• *Many of these notes are echoes of what needs to be done to make regular kimchi; however, I'll repeat what's important below.*
  • Hydrating any kind of fine powder requires a little bit of patience. The resting period allows the dry ingredient to absorb the water, preventing large flour pockets.
  • Take care to lower the heat if the mixture seems to be thickening faster than it is possible for you to incorporate the rest of the water.
  • The continuous stirring prevents sticking and burning on the bottom of the saucepan.
  • You will notice the mixture will go from opaque to translucent. Simmer for a minute, stirring and watching slow bubbles surface like the Bubbling Mud Pots of Yellowstone National Park. You don't want it to be boiling.
  • You'll notice that there are chives in the regular grocery stores; while these are equally delicious, they aren't the garlic chives that are necessary for this recipe. Regular chives are hollow, while garlic chives are flat. They're easily found at Asian groceries. When you're there, you'll also find that there are skinny ones and thicker ones. I prefer using the thinner ones, as they aren't as woody. Sometimes the markets don't have what you need, so if you can only source the thicker garlic chives, that's fine. In this recipe, you can see that I've used garlic chives flowers. Kitty loves chives flowers, and they looked super fresh in the market, so I decided to use them instead!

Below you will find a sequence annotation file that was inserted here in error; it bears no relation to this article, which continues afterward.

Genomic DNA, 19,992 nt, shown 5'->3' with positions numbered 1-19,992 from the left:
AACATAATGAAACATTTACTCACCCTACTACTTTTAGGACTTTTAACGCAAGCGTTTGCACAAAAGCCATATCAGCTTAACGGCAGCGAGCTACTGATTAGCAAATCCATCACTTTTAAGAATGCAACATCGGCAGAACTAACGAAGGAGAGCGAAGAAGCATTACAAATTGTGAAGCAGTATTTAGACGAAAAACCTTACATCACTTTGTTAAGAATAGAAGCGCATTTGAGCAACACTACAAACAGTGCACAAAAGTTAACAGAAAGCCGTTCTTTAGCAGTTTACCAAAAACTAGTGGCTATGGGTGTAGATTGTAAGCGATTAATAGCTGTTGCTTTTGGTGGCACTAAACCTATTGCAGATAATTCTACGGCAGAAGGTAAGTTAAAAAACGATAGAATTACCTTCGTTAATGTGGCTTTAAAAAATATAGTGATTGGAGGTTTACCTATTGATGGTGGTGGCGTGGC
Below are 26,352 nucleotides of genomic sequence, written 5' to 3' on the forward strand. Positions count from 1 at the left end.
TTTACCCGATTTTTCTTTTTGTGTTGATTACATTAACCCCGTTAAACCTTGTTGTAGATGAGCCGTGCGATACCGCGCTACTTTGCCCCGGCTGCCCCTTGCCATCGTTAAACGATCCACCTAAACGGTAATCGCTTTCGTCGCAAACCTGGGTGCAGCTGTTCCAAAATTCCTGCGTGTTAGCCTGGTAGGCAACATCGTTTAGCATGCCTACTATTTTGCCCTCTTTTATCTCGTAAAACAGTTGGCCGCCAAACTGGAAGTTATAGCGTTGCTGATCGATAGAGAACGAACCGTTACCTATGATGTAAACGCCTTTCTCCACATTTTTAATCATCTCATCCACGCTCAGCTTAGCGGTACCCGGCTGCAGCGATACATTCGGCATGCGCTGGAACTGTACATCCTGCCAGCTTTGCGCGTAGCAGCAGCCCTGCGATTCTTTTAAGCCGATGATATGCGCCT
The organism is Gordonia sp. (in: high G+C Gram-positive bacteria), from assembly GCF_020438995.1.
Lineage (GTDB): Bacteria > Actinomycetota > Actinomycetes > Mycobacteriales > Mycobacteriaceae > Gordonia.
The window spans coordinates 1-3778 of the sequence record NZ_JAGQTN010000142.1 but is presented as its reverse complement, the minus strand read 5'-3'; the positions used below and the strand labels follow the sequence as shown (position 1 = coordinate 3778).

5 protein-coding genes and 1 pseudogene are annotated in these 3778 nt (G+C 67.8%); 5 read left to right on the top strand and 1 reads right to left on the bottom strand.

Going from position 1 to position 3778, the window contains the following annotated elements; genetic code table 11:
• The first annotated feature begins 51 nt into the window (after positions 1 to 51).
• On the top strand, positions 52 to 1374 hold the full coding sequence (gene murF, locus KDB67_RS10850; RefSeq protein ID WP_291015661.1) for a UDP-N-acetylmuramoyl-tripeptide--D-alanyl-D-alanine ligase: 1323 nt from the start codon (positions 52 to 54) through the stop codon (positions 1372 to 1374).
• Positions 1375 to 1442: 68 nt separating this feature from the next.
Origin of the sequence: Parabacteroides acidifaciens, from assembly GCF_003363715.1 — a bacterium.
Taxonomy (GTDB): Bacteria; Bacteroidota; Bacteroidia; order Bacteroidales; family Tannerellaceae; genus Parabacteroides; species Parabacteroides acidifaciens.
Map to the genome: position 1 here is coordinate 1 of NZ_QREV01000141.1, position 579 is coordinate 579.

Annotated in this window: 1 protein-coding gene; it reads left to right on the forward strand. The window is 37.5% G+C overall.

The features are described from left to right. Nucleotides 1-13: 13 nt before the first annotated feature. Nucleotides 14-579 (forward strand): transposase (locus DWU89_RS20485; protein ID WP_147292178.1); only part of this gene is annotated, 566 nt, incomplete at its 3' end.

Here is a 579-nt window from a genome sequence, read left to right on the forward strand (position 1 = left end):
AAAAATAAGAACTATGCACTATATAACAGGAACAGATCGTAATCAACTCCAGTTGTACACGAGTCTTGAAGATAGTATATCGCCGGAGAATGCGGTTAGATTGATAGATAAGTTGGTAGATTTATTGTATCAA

• The chives don't necessarily have to be cut before seasoning. You are welcome to keep the length, make the kimchi, and store it spiraled in the container. Just before serving, remember to slice the chives to shorter lengths to make it easier for consumption. We decided to slice the lengths before making the kimchi, because it's less effort later.
  • When mixing all of the ingredients together, take care not to massage and bruise the chives. To avoid this from happening, it's helpful to mix all of the seasoning ingredients together, and then bring the seasoning to the chives.
  • You can eat this as early as you want, but the more complex savory flavors begin developing after the first week. The shrimp flavor mellows, and the spicy heat from the garlic chives settles down.

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**Here are some of the ingredients I use for this recipe. Please, feel free to browse and ask questions on anything you see listed below.**

2 thoughts on “Buchu Kimchi (부추김치) – Garlic Chives Kimchi Recipe”

  • Megan Gleason

    I have never attempted any kind of kimchi before. Is there a brand of salted fermented shrimp that you might suggest? Thank you
    • Grace Hsui

      Hi Megan! Sorry for the delay in answering your question! I don’t have a particular brand that I use; I often find the salted fermented shrimp at my local Korean grocery store. If the fermented shrimp is difficult to find, some fish sauce will work as well. Let me know if you have any other questions!